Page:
Manufacturers are also outsourcing more of their work to other vendors, adding complexity to the process of assembling a finished product. At a macro level, the producers and their outsourced providers are dealing with external forces like the higher cost of doing business, inflation and the ongoing labor shortage. Masking these problems by simply adding more inventory or asking employees to work more overtime isn’t sustainable or even viable for most companies.
The personalization factor is crushing manufacturers that are dealing with variability. The question becomes: How can you adjust for all the different customizations that a customer might want, then factor that into your planning, procurement and production?
Closing the Loop
The solution to closing the execution gap lies in technology that helps manufacturers connect the dots across their production, planning, procurement and supply chain operations.
With everyone working from the same playbook and not constrained by spreadsheet-based information, manufacturers are free to operate more effectively and profitably. Planners have clear visibility into their operation’s production readiness and know when to give the “clear-to-build” signal to production departments. And procurement can rest easy, knowing that production has everything it needs to move forward with their jobs.
In adopting the right technology, companies should avoid the need to rip and replace existing software applications. Instead, they should seek an effective control layer for key business planning and customer fulfillment needs. It’s important to have a lightweight connection to the company’s planning applications to ensure that buyers are procuring the right materials.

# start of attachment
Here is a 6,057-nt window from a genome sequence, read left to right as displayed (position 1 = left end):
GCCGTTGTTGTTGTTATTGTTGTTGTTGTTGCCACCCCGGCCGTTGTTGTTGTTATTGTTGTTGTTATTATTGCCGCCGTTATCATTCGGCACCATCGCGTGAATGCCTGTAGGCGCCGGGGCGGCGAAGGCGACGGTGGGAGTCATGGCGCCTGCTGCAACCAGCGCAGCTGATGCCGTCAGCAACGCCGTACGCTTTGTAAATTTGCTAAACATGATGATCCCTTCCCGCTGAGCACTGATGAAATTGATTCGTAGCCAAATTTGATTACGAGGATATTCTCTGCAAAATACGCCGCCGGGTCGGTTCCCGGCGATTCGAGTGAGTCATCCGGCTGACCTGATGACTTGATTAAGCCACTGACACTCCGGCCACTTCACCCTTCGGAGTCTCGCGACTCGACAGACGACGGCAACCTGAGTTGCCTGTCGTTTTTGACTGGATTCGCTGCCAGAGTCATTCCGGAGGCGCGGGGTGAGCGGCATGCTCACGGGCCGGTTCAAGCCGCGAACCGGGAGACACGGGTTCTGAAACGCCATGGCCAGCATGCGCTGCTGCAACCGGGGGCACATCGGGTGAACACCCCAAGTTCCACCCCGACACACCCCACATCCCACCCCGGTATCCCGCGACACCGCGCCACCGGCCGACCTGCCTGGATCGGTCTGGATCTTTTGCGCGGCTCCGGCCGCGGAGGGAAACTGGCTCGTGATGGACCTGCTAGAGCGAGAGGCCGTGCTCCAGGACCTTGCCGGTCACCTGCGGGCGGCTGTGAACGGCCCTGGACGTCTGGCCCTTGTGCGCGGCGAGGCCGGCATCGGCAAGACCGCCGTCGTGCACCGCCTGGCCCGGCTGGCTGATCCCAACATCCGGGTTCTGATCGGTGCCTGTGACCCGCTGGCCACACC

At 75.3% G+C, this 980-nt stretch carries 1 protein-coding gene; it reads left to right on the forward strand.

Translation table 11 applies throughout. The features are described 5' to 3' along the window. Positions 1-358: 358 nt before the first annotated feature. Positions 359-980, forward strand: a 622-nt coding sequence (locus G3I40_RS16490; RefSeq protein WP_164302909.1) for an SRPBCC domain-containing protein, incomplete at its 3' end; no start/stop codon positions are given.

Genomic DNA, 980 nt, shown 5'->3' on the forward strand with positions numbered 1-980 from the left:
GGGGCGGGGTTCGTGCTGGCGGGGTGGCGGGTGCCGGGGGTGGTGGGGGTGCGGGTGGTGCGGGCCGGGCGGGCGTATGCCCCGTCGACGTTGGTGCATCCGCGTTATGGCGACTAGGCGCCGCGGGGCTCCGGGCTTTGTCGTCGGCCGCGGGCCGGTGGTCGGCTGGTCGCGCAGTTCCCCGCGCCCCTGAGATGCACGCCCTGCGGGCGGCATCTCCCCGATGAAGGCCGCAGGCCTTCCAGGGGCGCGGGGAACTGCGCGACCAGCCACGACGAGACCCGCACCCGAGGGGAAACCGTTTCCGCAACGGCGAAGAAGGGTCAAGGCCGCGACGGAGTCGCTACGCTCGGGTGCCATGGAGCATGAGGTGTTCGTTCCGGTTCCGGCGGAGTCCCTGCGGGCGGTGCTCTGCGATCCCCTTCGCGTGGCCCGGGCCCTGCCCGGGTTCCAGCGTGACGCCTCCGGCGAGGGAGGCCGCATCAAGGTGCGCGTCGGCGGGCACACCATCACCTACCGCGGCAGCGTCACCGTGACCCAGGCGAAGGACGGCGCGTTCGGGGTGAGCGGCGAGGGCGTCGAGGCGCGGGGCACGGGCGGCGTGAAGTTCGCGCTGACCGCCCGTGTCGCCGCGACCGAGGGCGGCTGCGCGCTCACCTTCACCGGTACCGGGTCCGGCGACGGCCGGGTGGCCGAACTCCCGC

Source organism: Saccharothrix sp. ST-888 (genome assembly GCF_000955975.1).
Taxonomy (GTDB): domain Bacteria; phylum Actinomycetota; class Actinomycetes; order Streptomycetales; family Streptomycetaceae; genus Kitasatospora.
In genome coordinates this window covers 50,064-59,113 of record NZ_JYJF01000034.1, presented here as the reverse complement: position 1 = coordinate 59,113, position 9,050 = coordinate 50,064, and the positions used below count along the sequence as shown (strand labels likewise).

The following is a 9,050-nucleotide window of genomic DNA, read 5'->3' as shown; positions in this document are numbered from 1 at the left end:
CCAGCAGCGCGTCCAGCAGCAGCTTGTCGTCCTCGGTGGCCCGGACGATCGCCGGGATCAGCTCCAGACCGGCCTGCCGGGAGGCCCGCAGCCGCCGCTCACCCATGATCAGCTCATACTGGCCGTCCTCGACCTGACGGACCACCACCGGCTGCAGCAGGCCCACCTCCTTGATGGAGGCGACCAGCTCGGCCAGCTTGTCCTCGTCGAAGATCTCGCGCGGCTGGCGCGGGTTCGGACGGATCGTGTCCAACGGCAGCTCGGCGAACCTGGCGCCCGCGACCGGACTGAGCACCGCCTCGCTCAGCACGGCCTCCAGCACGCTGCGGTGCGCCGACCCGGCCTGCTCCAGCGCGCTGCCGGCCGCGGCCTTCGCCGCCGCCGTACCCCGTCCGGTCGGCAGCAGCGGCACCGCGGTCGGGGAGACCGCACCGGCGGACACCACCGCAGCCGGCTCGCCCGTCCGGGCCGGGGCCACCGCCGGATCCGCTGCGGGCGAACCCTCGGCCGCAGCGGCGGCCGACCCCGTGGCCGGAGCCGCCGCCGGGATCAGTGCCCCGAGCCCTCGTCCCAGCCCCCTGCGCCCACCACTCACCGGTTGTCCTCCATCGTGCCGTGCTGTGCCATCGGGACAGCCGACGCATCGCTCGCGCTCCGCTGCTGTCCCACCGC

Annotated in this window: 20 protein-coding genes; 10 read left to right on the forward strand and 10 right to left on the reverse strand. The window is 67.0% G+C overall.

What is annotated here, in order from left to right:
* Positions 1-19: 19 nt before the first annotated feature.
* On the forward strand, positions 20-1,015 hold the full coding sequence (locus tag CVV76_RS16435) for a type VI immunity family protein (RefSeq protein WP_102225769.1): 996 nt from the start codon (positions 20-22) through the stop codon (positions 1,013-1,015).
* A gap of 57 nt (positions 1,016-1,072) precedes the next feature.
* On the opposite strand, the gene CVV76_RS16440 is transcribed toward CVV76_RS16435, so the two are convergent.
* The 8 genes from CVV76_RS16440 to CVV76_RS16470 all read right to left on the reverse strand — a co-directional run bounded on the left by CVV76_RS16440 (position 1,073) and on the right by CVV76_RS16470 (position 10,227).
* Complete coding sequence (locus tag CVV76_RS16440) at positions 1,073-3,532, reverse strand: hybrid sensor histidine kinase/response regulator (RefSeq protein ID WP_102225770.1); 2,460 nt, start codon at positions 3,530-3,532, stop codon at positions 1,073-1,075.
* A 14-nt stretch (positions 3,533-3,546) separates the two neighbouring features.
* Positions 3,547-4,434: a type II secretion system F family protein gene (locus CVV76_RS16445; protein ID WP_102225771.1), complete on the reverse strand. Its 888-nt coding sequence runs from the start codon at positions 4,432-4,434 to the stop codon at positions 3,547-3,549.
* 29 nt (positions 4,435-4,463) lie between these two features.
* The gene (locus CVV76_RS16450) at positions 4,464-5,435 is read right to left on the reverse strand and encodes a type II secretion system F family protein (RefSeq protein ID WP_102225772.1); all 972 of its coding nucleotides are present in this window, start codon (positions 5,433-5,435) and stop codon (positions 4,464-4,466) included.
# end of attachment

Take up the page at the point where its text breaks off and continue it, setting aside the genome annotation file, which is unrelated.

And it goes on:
Enlightenment Drives Action
As companies across industry sectors digitize their operations, many are ending up with a hodgepodge of disconnected systems. For discrete manufacturers, there simply aren’t enough hours in the day, or hands on deck, to find coherence among these disjointed applications. Somewhere between their legacy ERP systems and supply chain applications lies a procurement department that’s forced to operate in an increasingly fragmented digital ecosystem.
As global supply chains continue to expand, these fragmented digital ecosystems can become true liabilities for discrete manufacturers that are also dealing with customer demands for more personalization, a labor shortage and ongoing supply chain disruptions — the next of which is probably lurking right around the next corner.
With recession looming, it becomes even more important to be smart about investing in technology that will drive a return on investment. "Lean thinking" is going to be needed even deeper across the supply chain.
The first step toward closing your company’s execution gap starts with a simple assessment of where your operation stands today, what it’s doing right and what it can be doing better. Look for any disconnects between planning and procurement, factor in your current supply chain challenges, and assess your existing data-sharing, inventory management and reporting processes. Does your operation have all of the intelligence it needs to be able to make good, proactive, customer-focused decisions on the spot? If the answer is no, then it’s time for a change.
Richard Lebovitz is chief executive officer of LeanDNA.